By Stephen Levine
Buddhism's future is its past. What has occurred during the leap from one manifestation of our primal wisdom to the next? Cultures change but since Buddhas do not, the question really is how do perception, ignorance, and the filters of what we tripped over in the dark come to pass?
It has been said that time and Buddha have nothing to do with each other. Indeed, that Buddhism is a delusion, a concoction of thoughts about what Buddha might mean. A loosely translated good intention. A commentator on the Diamond Sutra teaches "delusion is the root of enlightenment" -- the best billboard yet along the path -- as we sharpen our mindfulness to the timeless quality of that which is other than impermanent, the original nature from which the long reputed ten thousand buddhas sprang.
There is a Song Dynasty tale of a pilgrim monk traveling on a mountain. Near the top of the mountain a wizened old monk -- or a mountain spirit -- sitting in front of a cave and watching the pilgrim approach raised a water bladder and offered a cup to quiet his thirst. The pilgrim, appreciating such a hospitable gesture, sat next to the old hermit and asked how long he had been in this place. The monk said he could no longer remember, but that he had long been quite at home sharing his cave with a "red eons old" spirit bear. He said he had stepped off the trail at the top of the mountain when he was about the pilgrim's age, and when he came across this cave and found no one else meditating in there, he moved in. He said he soon found he was indeed not the only occupant of the deep rock home. Further into the cave he found three very old skulls of very sizable bears that had ochre markings on their crown. He recognized that these were probably remnants of a much earlier age, perhaps even Neolithic in origin and that the cave he was sharing with them may well have, in an age before history, been a place of worship.
The old monk said the Buddha often spoke of being only the most recent of thousands of Buddhas and that he related in particular to Dipankara, his 24th predecessor, which, because of the great distances of time before each emanation appeared, could even have been a Neanderthal wise man, shaman, great mother, before language could remember them. Since the latent primal wisdom we call Buddha nature exists full-blown in human consciousness, why couldn't it have sprung from any human early or late on this plane or another at any time?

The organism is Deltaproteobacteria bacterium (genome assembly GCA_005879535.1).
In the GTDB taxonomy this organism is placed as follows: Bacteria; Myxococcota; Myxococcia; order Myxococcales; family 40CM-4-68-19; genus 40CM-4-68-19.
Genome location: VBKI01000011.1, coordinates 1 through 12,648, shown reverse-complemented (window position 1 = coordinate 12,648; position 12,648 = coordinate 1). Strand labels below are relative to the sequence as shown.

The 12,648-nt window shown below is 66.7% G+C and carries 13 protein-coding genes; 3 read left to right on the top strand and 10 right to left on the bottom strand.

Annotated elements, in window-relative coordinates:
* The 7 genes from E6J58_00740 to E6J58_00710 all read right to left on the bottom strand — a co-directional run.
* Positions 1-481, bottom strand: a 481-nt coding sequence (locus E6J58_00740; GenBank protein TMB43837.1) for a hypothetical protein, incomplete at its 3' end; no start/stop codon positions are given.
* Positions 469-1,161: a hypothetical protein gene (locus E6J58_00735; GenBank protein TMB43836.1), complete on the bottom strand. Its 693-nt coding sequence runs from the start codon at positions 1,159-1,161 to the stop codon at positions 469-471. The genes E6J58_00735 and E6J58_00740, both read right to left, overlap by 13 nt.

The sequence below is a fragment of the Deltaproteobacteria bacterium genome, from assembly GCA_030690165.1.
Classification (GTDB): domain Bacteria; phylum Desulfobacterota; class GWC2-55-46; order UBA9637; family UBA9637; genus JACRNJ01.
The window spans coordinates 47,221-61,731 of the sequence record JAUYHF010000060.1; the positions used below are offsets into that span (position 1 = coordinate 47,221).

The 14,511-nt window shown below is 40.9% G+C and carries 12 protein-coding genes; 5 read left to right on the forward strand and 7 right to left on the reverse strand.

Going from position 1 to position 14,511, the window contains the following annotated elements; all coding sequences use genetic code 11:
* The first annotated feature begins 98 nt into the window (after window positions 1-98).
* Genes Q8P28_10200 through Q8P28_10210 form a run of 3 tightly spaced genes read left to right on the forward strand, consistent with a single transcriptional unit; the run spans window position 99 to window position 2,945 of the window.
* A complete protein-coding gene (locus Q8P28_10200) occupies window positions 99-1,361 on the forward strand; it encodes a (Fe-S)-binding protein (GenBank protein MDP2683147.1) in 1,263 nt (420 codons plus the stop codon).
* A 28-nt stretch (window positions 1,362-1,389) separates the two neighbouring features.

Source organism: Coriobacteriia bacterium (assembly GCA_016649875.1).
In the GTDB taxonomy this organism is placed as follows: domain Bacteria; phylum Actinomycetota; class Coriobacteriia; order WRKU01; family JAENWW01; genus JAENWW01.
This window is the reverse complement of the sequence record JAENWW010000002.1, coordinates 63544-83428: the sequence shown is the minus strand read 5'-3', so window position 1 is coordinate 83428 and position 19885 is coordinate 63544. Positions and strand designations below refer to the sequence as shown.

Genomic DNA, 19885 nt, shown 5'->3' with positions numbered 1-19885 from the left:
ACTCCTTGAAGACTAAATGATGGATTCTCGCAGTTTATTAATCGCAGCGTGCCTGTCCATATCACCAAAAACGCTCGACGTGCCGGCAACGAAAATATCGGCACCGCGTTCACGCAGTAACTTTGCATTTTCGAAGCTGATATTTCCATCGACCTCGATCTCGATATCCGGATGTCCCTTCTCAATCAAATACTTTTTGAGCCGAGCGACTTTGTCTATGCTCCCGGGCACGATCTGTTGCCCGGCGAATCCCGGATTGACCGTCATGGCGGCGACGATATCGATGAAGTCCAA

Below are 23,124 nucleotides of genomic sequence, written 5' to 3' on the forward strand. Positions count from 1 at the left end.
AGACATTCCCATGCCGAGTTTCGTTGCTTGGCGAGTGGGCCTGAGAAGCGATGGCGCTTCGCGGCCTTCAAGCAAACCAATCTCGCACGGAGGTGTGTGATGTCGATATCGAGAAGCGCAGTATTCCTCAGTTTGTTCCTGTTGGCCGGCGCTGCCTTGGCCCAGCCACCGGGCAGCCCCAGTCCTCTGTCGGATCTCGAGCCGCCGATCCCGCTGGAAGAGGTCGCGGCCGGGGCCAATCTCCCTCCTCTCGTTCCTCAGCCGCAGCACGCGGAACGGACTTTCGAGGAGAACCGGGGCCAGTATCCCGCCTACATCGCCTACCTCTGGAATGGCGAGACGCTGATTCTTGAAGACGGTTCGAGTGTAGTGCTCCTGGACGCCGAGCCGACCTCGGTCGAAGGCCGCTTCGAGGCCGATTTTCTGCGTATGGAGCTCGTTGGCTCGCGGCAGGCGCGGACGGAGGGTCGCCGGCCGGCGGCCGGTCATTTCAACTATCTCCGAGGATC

Buddhas, it was said, reoccurred after long intervals to serve humanity and indeed all sentient beings, when need arose. And the monk wondered if there might have been one of those earlier Enlightened Ones occupying this cave, perhaps even a Neolithic Buddha -- one who earlier had come directly from his or her timeless source and remained here because there was nowhere else to go, nothing else to do but offer an unadulterated dharma to those who, like himself and the pilgrim, had climbed the mountain.
He said he thought maybe this great heart was the source of the legend among the native peoples of the Yellow Valley who met this great spirit who roamed the forest, occasionally addressing individuals whose love was greater than their fear, and also came to those who in hermitage dreamed. During its walk-about closely examining everything it came across and offering healings, burial rituals, and shared silences that took the beholders "beyond the end of the world" on the leafy path beyond time or change.
This great red-eons-old spirit had long been invited into the prayers, contemplations, and meditations in that mountain's region, including even those who would take to the teachings of the Buddha some millennia later. Invited by Red Bear Monk to sit with him for a few days, the pilgrim shared a wonderful period of practice vibrating with just the spirit energy he was told he might.
Author's notebook entry:
In the dappled shadow of the forest invisible as monks in full absorption and as silent as the tigers that hunt them, all water is holy water. An invitation to liberation is gathering like the dew at the bottom of a coyote's paw prints.
The samurai learns humility in the perfect arc of the long sword. But the impeccable patience of reeds and salamanders need no practice, hidden years in the dry pond bottom, liberated by spring and the summer monsoons.